As a parent (who may or may not be actively using social media) encouraging your teens to use social media in a missionary way is essential.
Here are a few ways you can do that:
Have open and honest conversations about the ways they have been influenced and evangelized on social media. Ask them which accounts they follow that help them grow in their faith and which accounts they look to for daily inspiration, motivation, or positivity. If they don’t have any accounts in mind, consider sharing these ones with them: Life Teen, Emily Wilson, Mark Hart, Fr. Mike Schmitz, Imagine Sisters, theoodlesofdoodles, and The Living Person.
Encourage them to reflect on their testimony and challenge them to intentionally consider why they believe in the Lord and want to follow Him. Help them to see that sharing their experience can inspire or even challenge their friends and followers in a positive way.
Invite them to think about the ordinary ways and moments they have in their faith life that they could potentially share with their followers. Remind them of the little things like Bible quotes they keep on their mirror, a favorite prayer they pray before bed, or a saint they try to emulate in their day-to-day. Help them understand that the ordinary things, when shared in posts, are just as “like-worthy” as their super colorful ice cream or overpriced coffee in a trendy spot. Evangelization on this digital continent doesn’t always require a dramatic testimony — the smaller things speak volumes to non-believers as they scroll through the seemingly infinite amount of user-generated content.
Clue them in on the Christian holidays and invite them to consider unique ways to share about those with their followers. Let them know that a post doesn’t need to be overly “Catholic” to still bear traces of the Gospel. This time of year we have ample opportunities for this such as sharing a post about patience during Advent, about gratitude for Christ’s love during the Christmas season, nor about their family on the feast of the Holy Family. All of the upcoming celebrations in our Church and culture easily lend themselves to gentle social media evangelization!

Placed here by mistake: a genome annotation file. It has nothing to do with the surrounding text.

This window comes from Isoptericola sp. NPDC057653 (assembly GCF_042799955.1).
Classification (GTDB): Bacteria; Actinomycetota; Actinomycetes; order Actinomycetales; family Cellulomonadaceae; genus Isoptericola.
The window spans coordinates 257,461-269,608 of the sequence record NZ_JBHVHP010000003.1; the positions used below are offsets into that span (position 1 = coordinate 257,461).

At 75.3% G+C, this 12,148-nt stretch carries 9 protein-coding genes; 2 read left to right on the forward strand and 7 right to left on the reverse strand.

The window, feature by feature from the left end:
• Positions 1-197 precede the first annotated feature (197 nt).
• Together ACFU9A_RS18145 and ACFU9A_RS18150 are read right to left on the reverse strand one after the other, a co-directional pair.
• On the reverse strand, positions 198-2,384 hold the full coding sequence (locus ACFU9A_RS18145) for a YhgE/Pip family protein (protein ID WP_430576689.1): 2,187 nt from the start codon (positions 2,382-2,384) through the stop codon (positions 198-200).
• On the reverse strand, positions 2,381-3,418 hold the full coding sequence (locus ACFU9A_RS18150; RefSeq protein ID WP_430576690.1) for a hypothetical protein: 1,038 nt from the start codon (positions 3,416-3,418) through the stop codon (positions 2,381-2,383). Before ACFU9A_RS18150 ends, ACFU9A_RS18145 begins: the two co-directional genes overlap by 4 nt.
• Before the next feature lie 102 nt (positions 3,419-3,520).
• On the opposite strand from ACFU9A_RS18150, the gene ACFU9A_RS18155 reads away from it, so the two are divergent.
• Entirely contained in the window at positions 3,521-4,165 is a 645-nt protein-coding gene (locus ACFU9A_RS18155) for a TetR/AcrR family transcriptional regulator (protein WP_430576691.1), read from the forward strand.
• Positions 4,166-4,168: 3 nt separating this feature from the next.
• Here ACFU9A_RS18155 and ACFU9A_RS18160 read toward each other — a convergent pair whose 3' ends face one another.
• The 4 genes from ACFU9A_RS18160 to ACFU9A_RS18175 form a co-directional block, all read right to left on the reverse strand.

Encourage them to use their lock screens and mobile wallpapers as tools for evangelization. Teens are always on their phones, and their friends often see their phones too — the images they have for their backgrounds can also be a means for evangelization. Share these wallpapers with your teens, and even consider having them on your phone as well.
The missionary activity of the digital continent is a worthy task and your teens will be better at it than you will. Don’t make them share their faith from their accounts, but rather empower them to. Affirm the unique insights they can offer their generation, and share with virtually the whole digital world, simply by being bold enough to share the Gospel precisely where they are.